LATEST RUGBY WORLD MAGAZINE SUBSCRIPTION DEALS Replacements:16 – Sean Cronin (Leinster)*17 – Tom Court (Malone/Ulster)18 – Donnacha Ryan (Shannon/Munster)19 – Denis Leamy (Cork Constitution/Munster)20 – Conor Murray (Garryowen/Munster)21 – Ronan O’Gara (Cork Constitution/Munster)22 – Andrew Trimble (Ballymena/Ulster)*Denotes RWC Debut 15 – Robert Kearney (UCD/Leinster)*14 – Tommy Bowe (Ospreys)13 – Brian O’Driscoll (UCD/Leinster) (capt)12 – Gordon D’Arcy (Lansdowne/Leinster)11 – Keith Earls (Young Munster/Munster)10 – Jonathan Sexton (St. Mary’s College/Leinster)9 – Eoin Reddan (Lansdowne/Leinster)1 – Cian Healy (Clontarf/Leinster)*2 – Rory Best (Banbridge/Ulster)3 – Mike Ross (Clontarf/Leinster)4 – Donncha O’Callaghan (Cork Constitution/Munster)5 – Paul O’Connell (Young Munster/Munster)6 – Stephen Ferris (Dungannon/Ulster)7 – Sean O’Brien (Clontarf / Leinster)*8 – Jamie Heaslip (Naas/Leinster) QUEENSTOWN, NEW ZEALAND – SEPTEMBER 04: Jerry Flannery looks on during an Ireland IRB Rugby World Cup 2011 training session at Queenstown Events Centre on September 4, 2011 in Queenstown, New Zealand. (Photo by Teaukura Moetaua/Getty Images) Jerry Flannerys’ World cup has been cut short Ireland hooker Jerry Flannery suffered a tear of his left calf during Ireland Squad training yesterday morning in Auckland. An MRI scan has confirmed the severity of the tear which will require four to six weeks rehabilitation before he is able to return to playing.Sean Cronin has been named in the replacements for the Rugby World Cup Pool C clash with Australia on Saturday following the withdrawal of Flannery. A decision has been made to call up Damien Varley to the squad and he is expected to arrive in New Zealand by Saturday.Commenting on the injury to Flannery, Ireland Team Manger – Paul McNaughton said: “Obviously it is particularly disappointing for Jerry to have suffered this injury at this point in the tournament. With the fact that he is out for four to six weeks, we needed to make the decision to fly Damien Varley down as soon as possible. Sean Cronin will step into the replacements seamlessly this weekend which shows the importance of having experience and depth in the squad.”Starting XV (v Australia, 2011 Rugby World Cup Pool C, Eden Park, Saturday, September 17, kick-off 8:30pm local time/9:30am Irish time):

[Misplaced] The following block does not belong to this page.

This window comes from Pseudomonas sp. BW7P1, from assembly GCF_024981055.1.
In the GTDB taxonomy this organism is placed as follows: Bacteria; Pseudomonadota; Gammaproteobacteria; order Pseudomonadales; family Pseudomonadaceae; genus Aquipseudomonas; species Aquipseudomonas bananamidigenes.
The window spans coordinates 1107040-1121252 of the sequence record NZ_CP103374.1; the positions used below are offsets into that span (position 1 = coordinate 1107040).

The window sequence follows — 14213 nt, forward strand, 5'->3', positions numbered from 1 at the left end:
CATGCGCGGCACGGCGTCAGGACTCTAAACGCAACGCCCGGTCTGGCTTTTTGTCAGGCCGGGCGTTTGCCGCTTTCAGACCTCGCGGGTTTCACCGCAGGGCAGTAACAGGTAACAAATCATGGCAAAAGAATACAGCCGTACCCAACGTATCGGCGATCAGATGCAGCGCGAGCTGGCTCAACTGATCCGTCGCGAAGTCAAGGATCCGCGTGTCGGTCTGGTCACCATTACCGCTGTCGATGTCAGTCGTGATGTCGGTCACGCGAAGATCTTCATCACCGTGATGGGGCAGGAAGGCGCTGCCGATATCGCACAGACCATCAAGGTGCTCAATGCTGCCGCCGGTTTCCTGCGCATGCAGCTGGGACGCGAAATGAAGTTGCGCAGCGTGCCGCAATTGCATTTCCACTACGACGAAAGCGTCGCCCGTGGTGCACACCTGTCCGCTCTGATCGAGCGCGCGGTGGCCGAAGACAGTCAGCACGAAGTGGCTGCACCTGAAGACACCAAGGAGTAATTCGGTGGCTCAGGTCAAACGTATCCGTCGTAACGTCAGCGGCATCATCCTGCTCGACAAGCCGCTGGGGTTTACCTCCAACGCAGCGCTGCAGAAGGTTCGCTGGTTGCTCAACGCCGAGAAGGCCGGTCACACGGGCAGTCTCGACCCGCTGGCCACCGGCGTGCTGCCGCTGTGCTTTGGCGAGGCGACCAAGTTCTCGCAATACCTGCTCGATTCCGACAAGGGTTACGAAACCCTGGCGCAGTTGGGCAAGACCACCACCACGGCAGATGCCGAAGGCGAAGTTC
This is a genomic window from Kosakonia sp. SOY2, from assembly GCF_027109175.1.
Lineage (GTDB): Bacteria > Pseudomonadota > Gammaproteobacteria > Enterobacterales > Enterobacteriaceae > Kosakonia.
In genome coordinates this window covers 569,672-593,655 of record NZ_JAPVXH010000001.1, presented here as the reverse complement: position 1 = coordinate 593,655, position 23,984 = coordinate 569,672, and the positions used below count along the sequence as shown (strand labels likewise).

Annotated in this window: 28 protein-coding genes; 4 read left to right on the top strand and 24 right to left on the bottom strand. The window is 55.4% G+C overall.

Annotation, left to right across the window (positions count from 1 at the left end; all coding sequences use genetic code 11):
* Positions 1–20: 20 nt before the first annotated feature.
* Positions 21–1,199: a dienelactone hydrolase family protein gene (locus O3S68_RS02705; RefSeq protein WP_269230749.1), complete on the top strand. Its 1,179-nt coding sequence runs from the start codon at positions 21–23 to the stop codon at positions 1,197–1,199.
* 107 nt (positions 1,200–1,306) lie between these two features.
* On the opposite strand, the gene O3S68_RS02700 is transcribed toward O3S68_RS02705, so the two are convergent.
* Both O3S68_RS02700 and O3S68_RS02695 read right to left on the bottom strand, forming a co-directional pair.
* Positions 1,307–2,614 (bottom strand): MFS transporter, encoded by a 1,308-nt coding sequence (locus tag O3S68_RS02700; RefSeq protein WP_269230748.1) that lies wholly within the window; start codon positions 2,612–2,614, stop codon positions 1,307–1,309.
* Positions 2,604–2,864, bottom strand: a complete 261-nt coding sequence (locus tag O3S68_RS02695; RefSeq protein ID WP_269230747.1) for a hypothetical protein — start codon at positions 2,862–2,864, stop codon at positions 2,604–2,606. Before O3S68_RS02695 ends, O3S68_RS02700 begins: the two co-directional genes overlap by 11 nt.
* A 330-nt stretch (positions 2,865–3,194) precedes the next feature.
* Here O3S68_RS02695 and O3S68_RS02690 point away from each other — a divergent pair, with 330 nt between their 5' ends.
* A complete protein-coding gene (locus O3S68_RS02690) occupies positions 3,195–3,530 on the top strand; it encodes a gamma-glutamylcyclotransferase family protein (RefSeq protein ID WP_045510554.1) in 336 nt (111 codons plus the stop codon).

LATEST RUGBY WORLD MAGAZINE SUBSCRIPTION DEALS Craig Joubert had the priviledge to referee the World Cup FinalThe New Zealand people came out to support the World Cup and it was a magnificent tournament.It was the games around the country, in smaller places like New Plymouth, Napier and Rotorua, which made it special. Huge crowds turned out, people adopted teams and the atmosphere was great, which made the pool stages so festive.I spent most of my time officiating, but I did go to a couple of Springbok games. I went to North Harbour to see them play Namibia and to their quarter-final against Australia in Wellington. I have the ability to switch off, to take my ref’s cap off and enjoy the occasion and match for what it is. The reason I got into refereeing is because I love the game and refereeing gives me the opportunity to be involved in it. I love watching games live, though I don’t jump up and down screaming!The final whistle of the tournamentI was very privileged to referee three play-off games and they were all different. The Wales-Ireland quarter-final was a really good game of rugby and was played in a positive spirit by both teams. The All Blacks-Australia semi-final was another quality game of rugby. The final was the obvious standout for me, though, because it was everything you would expect a World Cup final to be – intense, brutal, great atmosphere.I was more nervous than I usually am before a game because I was responsible for refereeing a World Cup final. That responsibility gives you butterflies, but the great thing was that all the referees gave me their support and I felt they were all behind me. I was proud that I was prepared to make a tournament-defining decision in the last ten minutes, but that I stuck to our refereeing mantra of clear and obvious and didn’t look for something that wasn’t there.All the referees were in New Zealand for seven weeks. We don’t get to spend that sort of time together outside of a World Cup and it allows us all to be open and honest, to discuss things as a group, and that means we’ll all get better. The one thing I’ve learnt about this game is not to look too far ahead, so I’m not thinking about the next World Cup. The next challenge for me is to maintain my standards when the Super 15 gets underway next year.This article appeared in the December 2011 issue of Rugby World Magazine. Find a newsagent that sells Rugby World in the UK. Or you may prefer the digital edition on your MAC, PC, or iPad. Would you like to sign up to Rugby World’s excellent weekly email newsletter? Click here. AUCKLAND, NEW ZEALAND – OCTOBER 23: Referee Craig Joubert blows the final whistle as the All Blacks celebrate during the 2011 IRB Rugby World Cup Final match between France and New Zealand at Eden Park on October 23, 2011 in Auckland, New Zealand. (Photo by Phil Walter/Getty Images) For Back Issues Contact John Denton Services at 01733-385-170 visit